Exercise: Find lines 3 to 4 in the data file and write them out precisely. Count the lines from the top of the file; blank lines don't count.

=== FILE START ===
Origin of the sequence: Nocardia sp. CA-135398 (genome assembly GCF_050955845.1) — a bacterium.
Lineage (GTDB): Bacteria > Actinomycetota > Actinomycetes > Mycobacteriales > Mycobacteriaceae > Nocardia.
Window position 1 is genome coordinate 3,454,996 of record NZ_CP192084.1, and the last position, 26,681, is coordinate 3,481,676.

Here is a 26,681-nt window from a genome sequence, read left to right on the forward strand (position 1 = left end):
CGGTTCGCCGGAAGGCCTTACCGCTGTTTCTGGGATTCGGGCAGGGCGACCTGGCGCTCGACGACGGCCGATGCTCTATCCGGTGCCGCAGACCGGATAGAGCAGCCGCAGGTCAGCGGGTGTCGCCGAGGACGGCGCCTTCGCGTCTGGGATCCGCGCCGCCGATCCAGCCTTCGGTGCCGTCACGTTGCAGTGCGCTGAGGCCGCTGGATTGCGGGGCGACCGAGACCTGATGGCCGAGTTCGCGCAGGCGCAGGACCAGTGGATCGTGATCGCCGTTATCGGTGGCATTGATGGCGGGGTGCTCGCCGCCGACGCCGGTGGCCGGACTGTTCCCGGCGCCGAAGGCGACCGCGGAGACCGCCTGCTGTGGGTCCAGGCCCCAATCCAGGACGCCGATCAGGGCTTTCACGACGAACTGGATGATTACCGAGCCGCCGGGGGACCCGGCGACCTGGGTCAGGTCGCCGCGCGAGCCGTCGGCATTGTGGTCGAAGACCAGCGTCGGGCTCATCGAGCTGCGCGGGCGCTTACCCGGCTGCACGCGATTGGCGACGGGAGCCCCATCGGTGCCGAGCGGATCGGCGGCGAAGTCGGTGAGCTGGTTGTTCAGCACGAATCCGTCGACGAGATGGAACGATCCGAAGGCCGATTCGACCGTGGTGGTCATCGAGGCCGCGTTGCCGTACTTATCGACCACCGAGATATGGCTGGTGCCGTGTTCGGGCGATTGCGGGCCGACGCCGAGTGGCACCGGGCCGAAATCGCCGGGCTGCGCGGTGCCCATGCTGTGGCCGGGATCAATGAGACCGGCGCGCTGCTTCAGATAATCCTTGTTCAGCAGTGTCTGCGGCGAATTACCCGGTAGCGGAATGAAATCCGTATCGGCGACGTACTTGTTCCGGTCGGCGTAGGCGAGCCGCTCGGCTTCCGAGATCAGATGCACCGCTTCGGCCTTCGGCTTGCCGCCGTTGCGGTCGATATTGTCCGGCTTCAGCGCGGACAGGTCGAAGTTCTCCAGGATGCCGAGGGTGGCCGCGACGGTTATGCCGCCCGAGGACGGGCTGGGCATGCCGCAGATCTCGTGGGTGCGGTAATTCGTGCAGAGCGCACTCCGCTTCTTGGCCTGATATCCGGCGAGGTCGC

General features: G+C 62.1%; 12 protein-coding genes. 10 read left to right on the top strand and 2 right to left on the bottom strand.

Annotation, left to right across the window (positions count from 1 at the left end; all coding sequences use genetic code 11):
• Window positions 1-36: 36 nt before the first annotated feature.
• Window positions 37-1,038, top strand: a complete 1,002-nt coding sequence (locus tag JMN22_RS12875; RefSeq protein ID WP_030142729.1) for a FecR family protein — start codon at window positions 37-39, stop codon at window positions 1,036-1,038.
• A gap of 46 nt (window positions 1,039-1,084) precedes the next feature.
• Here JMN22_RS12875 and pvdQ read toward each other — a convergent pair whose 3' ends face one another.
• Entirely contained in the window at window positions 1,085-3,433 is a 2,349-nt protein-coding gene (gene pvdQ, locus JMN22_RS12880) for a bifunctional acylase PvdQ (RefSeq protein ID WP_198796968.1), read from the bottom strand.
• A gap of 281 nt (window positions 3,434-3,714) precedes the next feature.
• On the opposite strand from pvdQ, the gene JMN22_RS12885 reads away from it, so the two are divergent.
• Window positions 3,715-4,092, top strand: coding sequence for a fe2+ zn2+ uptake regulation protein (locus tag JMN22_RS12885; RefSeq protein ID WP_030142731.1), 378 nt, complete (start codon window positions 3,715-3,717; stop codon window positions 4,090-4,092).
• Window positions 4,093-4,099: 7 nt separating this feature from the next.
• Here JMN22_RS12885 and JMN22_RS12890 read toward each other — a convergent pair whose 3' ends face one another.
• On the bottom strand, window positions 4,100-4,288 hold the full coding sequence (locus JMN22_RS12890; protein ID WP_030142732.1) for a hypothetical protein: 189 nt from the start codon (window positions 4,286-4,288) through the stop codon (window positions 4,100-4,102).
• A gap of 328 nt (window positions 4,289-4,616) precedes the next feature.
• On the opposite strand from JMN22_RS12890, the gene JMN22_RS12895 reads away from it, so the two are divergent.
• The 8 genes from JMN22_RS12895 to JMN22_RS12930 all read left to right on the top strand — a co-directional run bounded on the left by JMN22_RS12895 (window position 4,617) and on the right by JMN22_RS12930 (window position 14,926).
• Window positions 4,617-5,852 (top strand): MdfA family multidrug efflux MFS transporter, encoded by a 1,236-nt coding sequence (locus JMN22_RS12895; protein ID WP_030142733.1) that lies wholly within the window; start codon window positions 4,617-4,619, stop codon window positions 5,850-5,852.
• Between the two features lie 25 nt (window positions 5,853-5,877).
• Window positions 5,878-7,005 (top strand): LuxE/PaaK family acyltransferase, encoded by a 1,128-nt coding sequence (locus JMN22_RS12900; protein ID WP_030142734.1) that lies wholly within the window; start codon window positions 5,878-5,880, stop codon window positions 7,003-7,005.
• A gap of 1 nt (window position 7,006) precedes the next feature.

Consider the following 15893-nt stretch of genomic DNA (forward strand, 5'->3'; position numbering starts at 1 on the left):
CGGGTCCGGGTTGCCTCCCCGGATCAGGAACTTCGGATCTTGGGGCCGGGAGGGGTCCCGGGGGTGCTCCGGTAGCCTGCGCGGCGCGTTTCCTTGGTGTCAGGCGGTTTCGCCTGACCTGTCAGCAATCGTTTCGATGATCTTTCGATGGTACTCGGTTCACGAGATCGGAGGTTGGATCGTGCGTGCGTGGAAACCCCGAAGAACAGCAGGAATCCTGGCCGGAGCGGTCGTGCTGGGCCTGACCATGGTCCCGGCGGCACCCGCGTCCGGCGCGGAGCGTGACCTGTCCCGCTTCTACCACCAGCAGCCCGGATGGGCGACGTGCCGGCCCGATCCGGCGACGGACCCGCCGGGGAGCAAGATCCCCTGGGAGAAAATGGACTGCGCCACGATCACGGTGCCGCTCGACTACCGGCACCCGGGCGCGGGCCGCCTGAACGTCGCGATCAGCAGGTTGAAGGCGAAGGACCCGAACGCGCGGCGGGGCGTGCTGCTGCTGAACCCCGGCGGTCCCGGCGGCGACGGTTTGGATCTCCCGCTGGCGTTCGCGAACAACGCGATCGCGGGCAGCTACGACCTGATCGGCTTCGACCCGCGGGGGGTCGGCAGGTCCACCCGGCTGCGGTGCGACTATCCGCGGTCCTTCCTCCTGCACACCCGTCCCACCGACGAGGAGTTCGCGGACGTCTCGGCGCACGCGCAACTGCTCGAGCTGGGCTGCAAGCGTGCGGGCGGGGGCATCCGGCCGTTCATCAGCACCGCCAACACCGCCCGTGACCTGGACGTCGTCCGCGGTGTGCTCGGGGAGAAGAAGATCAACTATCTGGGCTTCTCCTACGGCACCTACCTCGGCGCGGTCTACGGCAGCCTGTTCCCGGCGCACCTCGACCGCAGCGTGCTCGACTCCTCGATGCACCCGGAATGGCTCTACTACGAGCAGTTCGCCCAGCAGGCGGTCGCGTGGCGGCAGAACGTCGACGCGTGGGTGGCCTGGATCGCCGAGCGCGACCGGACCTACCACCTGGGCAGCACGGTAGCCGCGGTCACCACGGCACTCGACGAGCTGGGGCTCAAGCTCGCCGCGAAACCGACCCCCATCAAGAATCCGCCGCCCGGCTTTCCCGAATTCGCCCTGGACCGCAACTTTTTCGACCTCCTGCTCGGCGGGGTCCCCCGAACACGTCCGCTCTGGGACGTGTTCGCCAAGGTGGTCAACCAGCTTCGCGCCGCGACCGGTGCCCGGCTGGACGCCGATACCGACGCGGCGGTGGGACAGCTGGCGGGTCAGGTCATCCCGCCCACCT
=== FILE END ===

Window position 1 is genome coordinate 3,454,996 of record NZ_CP192084.1, and the last position, 26,681, is coordinate 3,481,676.

Here is a 26,681-nt window from a genome sequence, read left to right on the forward strand (position 1 = left end):